"Effectively no functional verbal communication skills expressing his needs through whole body language, facial expressions and hand gestures. The conclusion is that he has severely delayed expressive language skills coupled with significant difficulties in respect to auditory comprehension; the cognitive assessment would suggest that A has moderate learning difficulties, is hyperactive, impulsive and has very limited concentration and attention".
20. It is also of note that he is affectionate to his father and familiar adults
21. Subsequent to this, his needs were assessed as sufficiently acute such that as at 2018 it was decided that he required to be placed in a special educational needs school.
22. I note in passing from the medical report appended to the special educational needs assessment that Social Services became involved with the child's father during his mother's pregnancy. There is no indication that the biological mother has at any state been involved with the educational and psychological or with the school other than the observation that the child and she have regular visits as provided for in the court order.
23. In the light of this information there is in reality no real prospect of A living with his biological mother. It is also clear that his father is his sole carer and that realistically were he not here, the child would most probably have to go into care given the assessment that his best interests are such that his mother should only have very limited contact with him and only then in a contact centre. A has a number of additional needs which would not exist in the case of a child with normal levels of development such that it is wholly unrealistic to consider that he could go to live in Morocco even were the court permit that. Any order to that effect would have to take into account the best interests of a child and given the level of intensive support he receives from the special school he attends that is in my experience highly unlikely to be ordered.
24. I do, however, consider that the Tribunal did err in failing to consider properly whether the interference proposed in the appellant and her children returning to Morocco and being separated from the father would be proportionate. What is said at , even taking into account other matters, does not show how the public interest was taken into account. That, bearing this in mind that the appellant's case is clearly outside the Immigration Rules, it is a significant factor.
25. On that basis, I set aside the decision of the First-tier Tribunal and heard further submissions, it being agreed between the parties that there was no need to receive further evidence.
26. I consider that the best interests of the children in this case must be assessed first. In the case of A, for the reasons set out above, it is very strongly in his best interests to remain in the United Kingdom and for his father to be here with him. He has particular, special needs and his interests are very strongly to remain in this country. That is not only because of the educational support he receives but because of the lack of any viable contact with his mother beyond the very limited contact that exists. I see no reason to go behind the order made by the Family Court which must clearly have factored into account his interests, that those were to be with his father and to have some, limited, contact with his mother. Whilst at that time his special education needs were not known, that now increases his best interests in being in the United Kingdom.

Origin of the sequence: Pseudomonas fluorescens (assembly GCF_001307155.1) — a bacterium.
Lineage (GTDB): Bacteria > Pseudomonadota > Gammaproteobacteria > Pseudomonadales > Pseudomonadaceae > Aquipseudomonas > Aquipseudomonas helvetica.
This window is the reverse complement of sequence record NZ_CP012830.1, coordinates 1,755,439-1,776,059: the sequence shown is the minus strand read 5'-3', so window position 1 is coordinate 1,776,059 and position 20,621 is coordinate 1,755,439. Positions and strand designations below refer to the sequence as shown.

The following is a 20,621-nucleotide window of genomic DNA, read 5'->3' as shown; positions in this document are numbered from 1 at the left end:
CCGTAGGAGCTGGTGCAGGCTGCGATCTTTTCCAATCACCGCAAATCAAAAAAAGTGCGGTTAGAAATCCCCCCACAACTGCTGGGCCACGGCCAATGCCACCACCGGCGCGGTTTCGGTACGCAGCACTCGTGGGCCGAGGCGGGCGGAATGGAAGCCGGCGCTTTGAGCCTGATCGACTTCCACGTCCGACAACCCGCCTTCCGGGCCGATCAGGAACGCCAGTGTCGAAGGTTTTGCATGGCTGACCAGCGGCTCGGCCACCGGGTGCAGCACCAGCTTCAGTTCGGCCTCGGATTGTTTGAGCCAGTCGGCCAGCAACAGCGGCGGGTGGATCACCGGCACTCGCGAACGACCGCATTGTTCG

27. There is evidence that A has a relationship with the appellant. For example, it is evident from the letters from the school that the appellant is treated as one of A's parents. It is also important to note the findings of the First-tier Tribunal that they formed a proper family unit.
28. Mr Duffy did raise tentatively whether there could be more than two parental relationships. That is an issue which I consider requires further consideration. I accept that as a matter of law, there can only be two parents and also as a matter of biology. Here, the situation is complex; the biological mother has limited contact with the child and it is evident that the father's new partner (the appellant) has a closer relationship in terms of time spent with the child. It is important not to impose rigid bright lines between family life and private life which covers a spectrum of different relationships but on the facts of this case it is important to focus on why the relationship between the appellant and A is important and that is because of the importance that the relationship has to A in assessing his best interests. There is no evidence before me from, for example, a child psychologist or from a school as to how important A sees the relationship with the appellant. This is not meant as a criticism, merely as an observation. But it is difficult to see that the day-to-day care and support given by the appellant would not be seen by the A as being an important part of his life. It provides a degree of stability. Or, put it another way, it is difficult to see how what the school perceives as a supportive relationship for A would not be something which is important to him.